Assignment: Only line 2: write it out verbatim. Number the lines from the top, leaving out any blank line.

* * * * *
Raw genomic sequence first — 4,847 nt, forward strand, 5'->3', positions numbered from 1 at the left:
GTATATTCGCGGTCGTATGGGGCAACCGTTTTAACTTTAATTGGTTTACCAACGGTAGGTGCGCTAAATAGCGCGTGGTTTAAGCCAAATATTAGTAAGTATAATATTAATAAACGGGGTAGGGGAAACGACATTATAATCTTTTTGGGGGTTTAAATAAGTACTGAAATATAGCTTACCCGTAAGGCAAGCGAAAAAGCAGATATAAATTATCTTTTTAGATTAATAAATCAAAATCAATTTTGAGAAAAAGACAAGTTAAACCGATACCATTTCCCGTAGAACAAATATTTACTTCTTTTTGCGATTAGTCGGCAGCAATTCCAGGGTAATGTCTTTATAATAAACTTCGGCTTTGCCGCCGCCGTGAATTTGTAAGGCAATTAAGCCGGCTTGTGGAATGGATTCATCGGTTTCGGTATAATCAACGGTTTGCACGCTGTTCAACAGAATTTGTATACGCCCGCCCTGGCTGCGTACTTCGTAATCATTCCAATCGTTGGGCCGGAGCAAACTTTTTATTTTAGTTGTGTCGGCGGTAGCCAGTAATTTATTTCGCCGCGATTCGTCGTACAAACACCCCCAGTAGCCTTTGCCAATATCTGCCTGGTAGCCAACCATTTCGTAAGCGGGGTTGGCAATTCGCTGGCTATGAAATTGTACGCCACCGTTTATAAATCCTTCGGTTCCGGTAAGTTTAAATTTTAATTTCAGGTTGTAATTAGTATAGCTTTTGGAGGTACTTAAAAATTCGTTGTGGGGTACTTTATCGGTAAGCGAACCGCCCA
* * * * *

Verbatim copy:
GTATATTCGCGGTCGTATGGGGCAACCGTTTTAACTTTAATTGGTTTACCAACGGTAGGTGCGCTAAATAGCGCGTGGTTTAAGCCAAATATTAGTAAGTATAATATTAATAAACGGGGTAGGGGAAACGACATTATAATCTTTTTGGGGGTTTAAATAAGTACTGAAATATAGCTTACCCGTAAGGCAAGCGAAAAAGCAGATATAAATTATCTTTTTAGATTAATAAATCAAAATCAATTTTGAGAAAAAGACAAGTTAAACCGATACCATTTCCCGTAGAACAAATATTTACTTCTTTTTGCGATTAGTCGGCAGCAATTCCAGGGTAATGTCTTTATAATAAACTTCGGCTTTGCCGCCGCCGTGAATTTGTAAGGCAATTAAGCCGGCTTGTGGAATGGATTCATCGGTTTCGGTATAATCAACGGTTTGCACGCTGTTCAACAGAATTTGTATACGCCCGCCCTGGCTGCGTACTTCGTAATCATTCCAATCGTTGGGCCGGAGCAAACTTTTTATTTTAGTTGTGTCGGCGGTAGCCAGTAATTTATTTCGCCGCGATTCGTCGTACAAACACCCCCAGTAGCCTTTGCCAATATCTGCCTGGTAGCCAACCATTTCGTAAGCGGGGTTGGCAATTCGCTGGCTATGAAATTGTACGCCACCGTTTATAAATCCTTCGGTTCCGGTAAGTTTAAATTTTAATTTCAGGTTGTAATTAGTATAGCTTTTGGAGGTACTTAAAAATTCGTTGTGGGGTACTTTATCGGTAAGCGAACCGCCCA